My Presbyterian friends have been abuzz this past week about a controversy involving staff from the 1001 New Worshiping Communities program under the Evangelism and Church Growth ministry area of the Presbyterian Mission Agency. Staff mistakenly attempted to set up a nonprofit organization to help facilitate the startup of new worshiping communities. I’m not going to recount all the details. (You can read the Presbyterian Outlook story here and Executive Director Linda Valentine’s statement here.) But I would like to make a couple of observations. First, some context.
I became a member of the Presbyterian Mission Agency board (then called the General Assembly Council) in 2004. I quickly came to see that the GAC had become a conflicted, bureaucratic, tangle with little focus. This despite the best efforts of some very dedicated people to bring transformation. We had a major shake-up in 2006. The senior staff all resigned, one quarter of staff were let go, and the board was reshaped and reduced in number.
The board hired Linda Valentine as the new executive director in July of 2006, and over the next several months she assembled a new team. The board, working closely with staff, crafted a comprehensive mission work plan to give direction to operations for the first time. It was my privilege to serve on the work team that devised that plan, as well as two succeeding plans during my eight year tenure on the board. The need to become an adaptive and transformative entity was a constant theme. This vision fed into the staff recruitment process. One of my favorite titles for a book dealing with change is titled, “Teaching the Elephant to Dance,” and that is an apt metaphor for my experience with the Presbyterian Mission Agency. I confess, I was deeply skeptical about the PMA being able to transform but Valentine and company, as well as a forward-looking board, made believers out of me. Change is possible.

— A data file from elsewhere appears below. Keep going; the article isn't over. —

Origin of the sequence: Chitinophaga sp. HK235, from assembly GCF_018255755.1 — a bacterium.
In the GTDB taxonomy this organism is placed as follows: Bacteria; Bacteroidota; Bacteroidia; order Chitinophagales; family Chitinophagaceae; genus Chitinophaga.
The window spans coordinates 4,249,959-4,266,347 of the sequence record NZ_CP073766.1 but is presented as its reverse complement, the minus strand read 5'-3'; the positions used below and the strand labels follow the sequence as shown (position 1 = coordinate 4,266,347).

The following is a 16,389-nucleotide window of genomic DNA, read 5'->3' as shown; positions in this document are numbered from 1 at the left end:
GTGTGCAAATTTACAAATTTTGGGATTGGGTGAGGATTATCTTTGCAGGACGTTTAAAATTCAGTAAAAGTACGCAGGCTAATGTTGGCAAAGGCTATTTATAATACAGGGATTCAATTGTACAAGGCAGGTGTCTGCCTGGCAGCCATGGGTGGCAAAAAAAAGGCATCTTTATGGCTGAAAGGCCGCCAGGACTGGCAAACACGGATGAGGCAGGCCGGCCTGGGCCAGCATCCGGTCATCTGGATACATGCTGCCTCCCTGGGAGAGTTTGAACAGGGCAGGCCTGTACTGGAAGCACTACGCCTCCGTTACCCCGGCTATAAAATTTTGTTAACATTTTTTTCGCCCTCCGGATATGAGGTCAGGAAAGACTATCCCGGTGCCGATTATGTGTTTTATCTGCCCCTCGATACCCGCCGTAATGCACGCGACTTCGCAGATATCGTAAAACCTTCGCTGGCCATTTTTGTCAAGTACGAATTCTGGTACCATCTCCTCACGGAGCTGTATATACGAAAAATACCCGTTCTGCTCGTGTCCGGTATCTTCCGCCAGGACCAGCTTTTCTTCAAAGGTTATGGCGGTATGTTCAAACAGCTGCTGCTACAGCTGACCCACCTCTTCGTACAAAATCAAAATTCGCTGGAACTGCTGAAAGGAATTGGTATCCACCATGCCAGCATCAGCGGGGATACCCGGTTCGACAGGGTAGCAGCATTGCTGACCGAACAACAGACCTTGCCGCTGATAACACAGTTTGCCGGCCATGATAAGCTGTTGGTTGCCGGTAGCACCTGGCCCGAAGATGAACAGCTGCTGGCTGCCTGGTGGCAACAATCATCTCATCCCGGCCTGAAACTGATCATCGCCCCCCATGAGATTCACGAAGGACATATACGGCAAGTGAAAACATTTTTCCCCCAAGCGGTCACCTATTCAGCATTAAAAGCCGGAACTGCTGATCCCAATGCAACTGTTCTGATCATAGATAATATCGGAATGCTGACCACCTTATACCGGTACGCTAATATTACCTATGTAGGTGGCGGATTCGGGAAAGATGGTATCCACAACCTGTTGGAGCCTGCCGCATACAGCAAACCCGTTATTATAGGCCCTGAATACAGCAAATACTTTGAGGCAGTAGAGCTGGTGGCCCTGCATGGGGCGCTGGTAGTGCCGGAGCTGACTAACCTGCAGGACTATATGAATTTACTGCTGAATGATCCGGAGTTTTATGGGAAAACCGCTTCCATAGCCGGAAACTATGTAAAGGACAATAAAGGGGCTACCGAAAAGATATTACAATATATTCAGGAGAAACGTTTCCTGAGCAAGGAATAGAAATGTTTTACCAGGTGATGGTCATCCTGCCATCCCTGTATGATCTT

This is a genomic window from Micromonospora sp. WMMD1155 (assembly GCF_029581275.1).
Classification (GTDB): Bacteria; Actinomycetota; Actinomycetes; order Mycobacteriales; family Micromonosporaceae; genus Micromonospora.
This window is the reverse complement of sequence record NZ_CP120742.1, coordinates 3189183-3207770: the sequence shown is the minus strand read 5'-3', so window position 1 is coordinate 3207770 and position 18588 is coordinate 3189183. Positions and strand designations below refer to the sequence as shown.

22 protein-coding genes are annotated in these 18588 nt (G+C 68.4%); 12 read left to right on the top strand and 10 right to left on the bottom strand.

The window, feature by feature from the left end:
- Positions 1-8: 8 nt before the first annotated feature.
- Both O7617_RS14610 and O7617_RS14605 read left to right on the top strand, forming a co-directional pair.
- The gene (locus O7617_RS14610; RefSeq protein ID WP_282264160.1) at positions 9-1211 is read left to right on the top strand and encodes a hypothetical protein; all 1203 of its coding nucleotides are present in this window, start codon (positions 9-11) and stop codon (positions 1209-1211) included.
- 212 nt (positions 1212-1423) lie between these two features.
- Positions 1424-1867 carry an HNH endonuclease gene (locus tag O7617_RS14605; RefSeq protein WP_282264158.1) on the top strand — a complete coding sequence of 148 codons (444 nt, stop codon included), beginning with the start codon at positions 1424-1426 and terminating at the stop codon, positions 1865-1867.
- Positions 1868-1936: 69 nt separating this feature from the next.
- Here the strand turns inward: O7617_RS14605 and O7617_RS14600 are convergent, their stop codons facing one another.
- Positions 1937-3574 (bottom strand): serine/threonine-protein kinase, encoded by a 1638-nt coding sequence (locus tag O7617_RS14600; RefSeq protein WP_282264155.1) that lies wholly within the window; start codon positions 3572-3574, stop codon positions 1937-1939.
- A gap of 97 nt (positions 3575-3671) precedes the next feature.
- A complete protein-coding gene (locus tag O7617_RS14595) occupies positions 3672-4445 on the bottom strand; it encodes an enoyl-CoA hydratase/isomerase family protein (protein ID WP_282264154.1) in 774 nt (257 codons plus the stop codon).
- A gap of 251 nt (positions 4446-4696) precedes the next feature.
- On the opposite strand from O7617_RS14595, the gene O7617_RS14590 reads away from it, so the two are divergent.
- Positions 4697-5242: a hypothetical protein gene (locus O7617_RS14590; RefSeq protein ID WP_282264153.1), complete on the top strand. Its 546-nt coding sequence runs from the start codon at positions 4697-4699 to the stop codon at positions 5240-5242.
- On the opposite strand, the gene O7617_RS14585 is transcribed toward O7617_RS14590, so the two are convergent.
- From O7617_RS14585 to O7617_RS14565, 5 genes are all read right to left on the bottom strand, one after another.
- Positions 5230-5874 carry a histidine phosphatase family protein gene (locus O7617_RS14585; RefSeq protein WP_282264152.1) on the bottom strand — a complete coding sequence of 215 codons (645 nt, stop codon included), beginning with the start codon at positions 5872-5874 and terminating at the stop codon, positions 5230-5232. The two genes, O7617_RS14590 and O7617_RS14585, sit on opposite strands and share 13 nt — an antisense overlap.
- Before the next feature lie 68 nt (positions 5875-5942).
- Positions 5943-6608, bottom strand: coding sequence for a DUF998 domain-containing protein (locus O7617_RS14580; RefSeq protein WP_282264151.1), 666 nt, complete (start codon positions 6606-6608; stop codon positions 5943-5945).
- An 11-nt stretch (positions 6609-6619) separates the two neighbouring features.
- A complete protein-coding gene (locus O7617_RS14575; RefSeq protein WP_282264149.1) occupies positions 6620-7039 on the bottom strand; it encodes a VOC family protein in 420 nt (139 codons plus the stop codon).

The problem with teaching elephants to dance is that they are initially quite clumsy. Things get stomped on. And as the elephant learns basic moves and then explores more daring dance moves, more stuff gets stomped on. It is part of the process and, while not pretty, it should be embraced.
I don’t know any of the specifics of what happened here. I just know what the rest of the public knows. I do know some of the people involved. I have seen no evidence there was anything malicious or self-serving driving the decisions. It appears to me that the aim was to become more adaptive in growing new worshiping communities but institutional systems were faulty in the execution. The elephant stumbled big time! But there were checks and balances in place that quickly detected errors and reversed them before harm was done.
My point is not minimizing the mistakes staff made. They were big and I should hope they would not be repeated. But I cannot help but be encouraged that the mistakes were made in pursuit of becoming an adaptive and growing faith community! Do you get how special that is! If you had been in my shoes over the past decade, you would. So, by all means, let us learn from our mistakes but let us keep cheering for the dancing elephant.